In the wake of a nuclear deal between Iran and world powers, a Forsyth County man is leading a group of academics to the Islamic republic on a mission this week to help normalize relations between the U.S. and Iran.
“Lack of trust between the two sides has isolated Iran and prevented meaningful progress on a range of issues important for Middle Eastern and world peace,” said James Jennings in a news release.
“We aim to help begin the process of building bridges between U.S. and Iranian academics, as well as with Iranian officials as a way of restoring trust, which is basic to making agreements that stick.”
Jennings’ group, U.S. Academics for Peace, consisting of 10 professors, is sponsoring a conference in Tehran this week with Iran’s top foreign policy think tank.
The meeting is being held in the wake of the breakthrough Geneva meetings between Secretary of State John Kerry and Iranian Foreign Minister Javad Zarif.
U.S. Academics for Peace is independent of the U.S. government and pays its own way, according to the release.
Iran struck the deal in November with the so-called P5+1 countries — Britain, China, France, Germany, Russia and the U.S. Negotiators agreed to final terms of the deal Jan. 13.
Under the agreement, Iran will limit its uranium enrichment to 5 percent — the grade commonly used to power reactors. The deal also commits Iran to stop producing 20 percent enriched uranium — which is only a technical step away from weapons-grade material — and to neutralize its 20 percent stockpile over the next six months.
In exchange, economic sanctions Iran faces would be eased for six months. Senior officials in the Obama administration have put the total relief figure close to $7 billion.
During the six months, negotiations between Iran and the world powers would continue in hopes of reaching a permanent deal.
The West fears Iran’s nuclear program could allow it to build an atomic weapon. Iran insists its nuclear program is for peaceful purposes, like power generation and medical research.
A team of international inspectors arrived in Tehran in preparation of beginning its inspections.
The conference involving Jennings’ group and the Institute for Political and International Studies in Tehran is set to end Thursday.
On Monday, the U.S. group met in Tehran with members of the think tank, including with the deputy foreign minister, as well as Iran’s longtime representative to the International Atomic Energy Agency, Jennings said by email.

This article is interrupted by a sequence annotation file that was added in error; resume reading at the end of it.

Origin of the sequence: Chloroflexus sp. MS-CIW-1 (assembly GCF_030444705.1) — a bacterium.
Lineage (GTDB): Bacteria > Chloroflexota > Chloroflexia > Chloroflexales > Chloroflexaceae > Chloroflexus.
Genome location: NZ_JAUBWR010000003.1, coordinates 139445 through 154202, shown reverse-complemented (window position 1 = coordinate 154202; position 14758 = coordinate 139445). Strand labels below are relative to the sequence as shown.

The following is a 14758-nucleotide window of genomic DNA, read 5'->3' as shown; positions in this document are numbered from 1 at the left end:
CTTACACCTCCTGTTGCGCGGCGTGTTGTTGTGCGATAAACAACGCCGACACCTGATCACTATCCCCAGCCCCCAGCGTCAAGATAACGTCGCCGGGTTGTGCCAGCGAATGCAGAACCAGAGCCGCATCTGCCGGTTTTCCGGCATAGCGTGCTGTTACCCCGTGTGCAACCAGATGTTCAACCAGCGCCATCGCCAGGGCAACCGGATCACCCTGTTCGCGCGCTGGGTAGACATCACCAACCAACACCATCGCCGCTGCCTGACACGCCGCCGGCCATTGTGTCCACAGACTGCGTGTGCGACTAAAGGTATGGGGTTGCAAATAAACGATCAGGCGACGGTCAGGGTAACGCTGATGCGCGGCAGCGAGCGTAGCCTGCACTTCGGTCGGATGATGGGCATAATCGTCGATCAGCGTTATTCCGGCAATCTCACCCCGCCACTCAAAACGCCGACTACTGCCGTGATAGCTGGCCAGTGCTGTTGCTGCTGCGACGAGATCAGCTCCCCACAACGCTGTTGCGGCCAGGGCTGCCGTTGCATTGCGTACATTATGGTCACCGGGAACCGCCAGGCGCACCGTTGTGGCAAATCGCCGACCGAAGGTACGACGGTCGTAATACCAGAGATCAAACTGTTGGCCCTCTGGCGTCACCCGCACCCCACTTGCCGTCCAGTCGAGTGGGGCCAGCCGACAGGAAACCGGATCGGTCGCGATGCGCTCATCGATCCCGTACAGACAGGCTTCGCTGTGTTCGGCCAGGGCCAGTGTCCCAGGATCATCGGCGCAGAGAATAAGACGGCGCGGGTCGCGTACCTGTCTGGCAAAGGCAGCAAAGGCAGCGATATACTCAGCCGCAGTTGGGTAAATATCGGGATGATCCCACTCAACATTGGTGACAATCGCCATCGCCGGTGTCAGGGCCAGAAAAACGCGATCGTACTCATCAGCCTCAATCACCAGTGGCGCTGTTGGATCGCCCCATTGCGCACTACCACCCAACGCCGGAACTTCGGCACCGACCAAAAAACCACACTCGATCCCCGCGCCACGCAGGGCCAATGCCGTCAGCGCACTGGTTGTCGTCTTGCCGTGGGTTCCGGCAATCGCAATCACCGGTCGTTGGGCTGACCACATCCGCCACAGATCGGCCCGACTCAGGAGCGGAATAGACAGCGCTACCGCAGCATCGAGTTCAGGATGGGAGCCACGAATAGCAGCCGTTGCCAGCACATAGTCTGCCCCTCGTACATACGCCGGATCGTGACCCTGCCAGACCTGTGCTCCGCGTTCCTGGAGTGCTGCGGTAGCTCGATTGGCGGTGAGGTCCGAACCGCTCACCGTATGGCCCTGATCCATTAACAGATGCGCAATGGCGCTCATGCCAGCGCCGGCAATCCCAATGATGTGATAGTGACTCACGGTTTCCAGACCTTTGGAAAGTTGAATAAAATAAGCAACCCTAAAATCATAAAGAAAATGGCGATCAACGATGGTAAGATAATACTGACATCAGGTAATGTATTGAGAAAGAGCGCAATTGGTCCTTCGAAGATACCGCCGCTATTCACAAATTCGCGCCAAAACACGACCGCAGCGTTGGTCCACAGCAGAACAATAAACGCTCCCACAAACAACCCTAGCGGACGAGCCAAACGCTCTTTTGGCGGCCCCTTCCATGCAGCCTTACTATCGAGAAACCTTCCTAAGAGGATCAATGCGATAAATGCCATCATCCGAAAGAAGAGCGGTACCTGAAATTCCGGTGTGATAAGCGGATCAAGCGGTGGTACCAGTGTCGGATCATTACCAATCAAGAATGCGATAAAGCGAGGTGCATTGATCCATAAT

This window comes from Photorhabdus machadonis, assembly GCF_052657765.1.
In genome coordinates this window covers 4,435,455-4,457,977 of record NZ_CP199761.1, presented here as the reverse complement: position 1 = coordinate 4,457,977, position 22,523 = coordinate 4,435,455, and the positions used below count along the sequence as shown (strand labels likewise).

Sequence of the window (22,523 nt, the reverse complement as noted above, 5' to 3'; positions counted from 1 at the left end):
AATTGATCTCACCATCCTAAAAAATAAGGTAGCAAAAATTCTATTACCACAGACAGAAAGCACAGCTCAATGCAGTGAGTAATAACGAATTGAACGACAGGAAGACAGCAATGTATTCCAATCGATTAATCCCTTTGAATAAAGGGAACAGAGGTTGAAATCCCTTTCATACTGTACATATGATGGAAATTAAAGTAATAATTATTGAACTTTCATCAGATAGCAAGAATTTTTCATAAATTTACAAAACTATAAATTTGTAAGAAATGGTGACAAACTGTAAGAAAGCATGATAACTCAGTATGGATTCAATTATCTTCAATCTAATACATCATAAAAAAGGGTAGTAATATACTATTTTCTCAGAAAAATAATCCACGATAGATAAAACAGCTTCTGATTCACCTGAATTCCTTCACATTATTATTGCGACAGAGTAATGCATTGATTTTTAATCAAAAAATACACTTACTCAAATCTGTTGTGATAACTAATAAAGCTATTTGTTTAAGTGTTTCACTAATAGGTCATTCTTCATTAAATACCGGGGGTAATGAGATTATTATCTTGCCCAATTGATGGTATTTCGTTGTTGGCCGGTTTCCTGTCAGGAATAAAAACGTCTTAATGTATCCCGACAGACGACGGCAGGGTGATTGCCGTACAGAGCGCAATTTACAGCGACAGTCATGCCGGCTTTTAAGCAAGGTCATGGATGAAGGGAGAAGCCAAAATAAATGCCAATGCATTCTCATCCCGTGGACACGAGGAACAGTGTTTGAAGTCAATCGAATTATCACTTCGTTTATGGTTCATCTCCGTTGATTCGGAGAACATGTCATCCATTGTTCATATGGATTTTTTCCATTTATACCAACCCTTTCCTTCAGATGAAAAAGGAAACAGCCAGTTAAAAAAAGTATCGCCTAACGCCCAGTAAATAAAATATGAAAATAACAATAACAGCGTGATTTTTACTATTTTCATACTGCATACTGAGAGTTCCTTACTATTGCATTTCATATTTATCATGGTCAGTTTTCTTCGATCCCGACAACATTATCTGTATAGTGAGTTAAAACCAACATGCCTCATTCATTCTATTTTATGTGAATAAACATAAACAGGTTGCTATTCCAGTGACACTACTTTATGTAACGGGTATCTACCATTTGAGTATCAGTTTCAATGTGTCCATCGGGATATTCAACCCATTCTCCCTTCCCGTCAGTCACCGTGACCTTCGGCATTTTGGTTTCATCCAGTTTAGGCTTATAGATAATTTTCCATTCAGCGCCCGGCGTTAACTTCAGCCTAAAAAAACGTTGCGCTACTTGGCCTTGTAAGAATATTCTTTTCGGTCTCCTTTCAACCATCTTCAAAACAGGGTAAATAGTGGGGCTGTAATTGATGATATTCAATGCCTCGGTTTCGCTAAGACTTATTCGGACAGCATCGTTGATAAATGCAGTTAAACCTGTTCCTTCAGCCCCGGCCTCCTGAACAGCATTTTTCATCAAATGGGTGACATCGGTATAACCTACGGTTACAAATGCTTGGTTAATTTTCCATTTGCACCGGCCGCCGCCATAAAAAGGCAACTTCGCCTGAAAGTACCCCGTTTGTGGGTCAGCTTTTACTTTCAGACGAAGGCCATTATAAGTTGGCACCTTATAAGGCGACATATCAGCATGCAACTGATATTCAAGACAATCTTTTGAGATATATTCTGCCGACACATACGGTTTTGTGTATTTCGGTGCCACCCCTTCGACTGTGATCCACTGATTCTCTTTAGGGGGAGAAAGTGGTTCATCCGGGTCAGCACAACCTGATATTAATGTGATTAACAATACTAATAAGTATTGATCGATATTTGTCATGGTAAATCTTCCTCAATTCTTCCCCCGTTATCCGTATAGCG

“The meeting resulted in a frank exchange of views, revealing Iran’s willingness to go forward on detente with the U.S. in the nuclear area, and on much else as well if Congress will get on board,” he said.
“Several things have to happen for that to take place. Both sides have to end negative stereotyping of the other and deal with real people and events, rather than ugly, false images.”
Also, “for war to be avoided and peace to prevail there must be massive exposure to each others’ culture in ways that will bring about greater understanding,” Jennings said.
“We advocate a huge increase in higher education exchanges between professors, students and universities like the ones that used to exist between the U.S. and Iran.
“Finally, the U.S. needs to abandon the ‘shoot first and understand the culture later’ mentality, which some politicians have belatedly come to realize in regard to Iran and Afghanistan. Not every issue requires the militarization of politics. There is still a chance for a peaceful outcome with Iran, but the window of opportunity is a narrow one.”
While in Iran, the U.S. group will speak at several universities as the previous delegation did, including at Tehran University and (Iranian National) Shahid Beheshti University, according to the group’s news release. “Several members of the delegation are drawing on their previous experiences in Iran.”
U.S. Academics for Peace previously met senior Iranian leaders in Tehran, including the last two presidents, Muhammad Khatami and Mahmoud Ahmadinejad. The team was invited to Iran by the Iranian Foreign Ministry through the Islamic Republic’s ambassador to the United Nations, Muhammad Khazaee.
Jennings, who organized U.S. Academics for Peace, also is founder of the humanitarian organization Conscience International, which has done work in Haiti, Pakistan and the Republic of Georgia.
The Associated Press contributed to this report.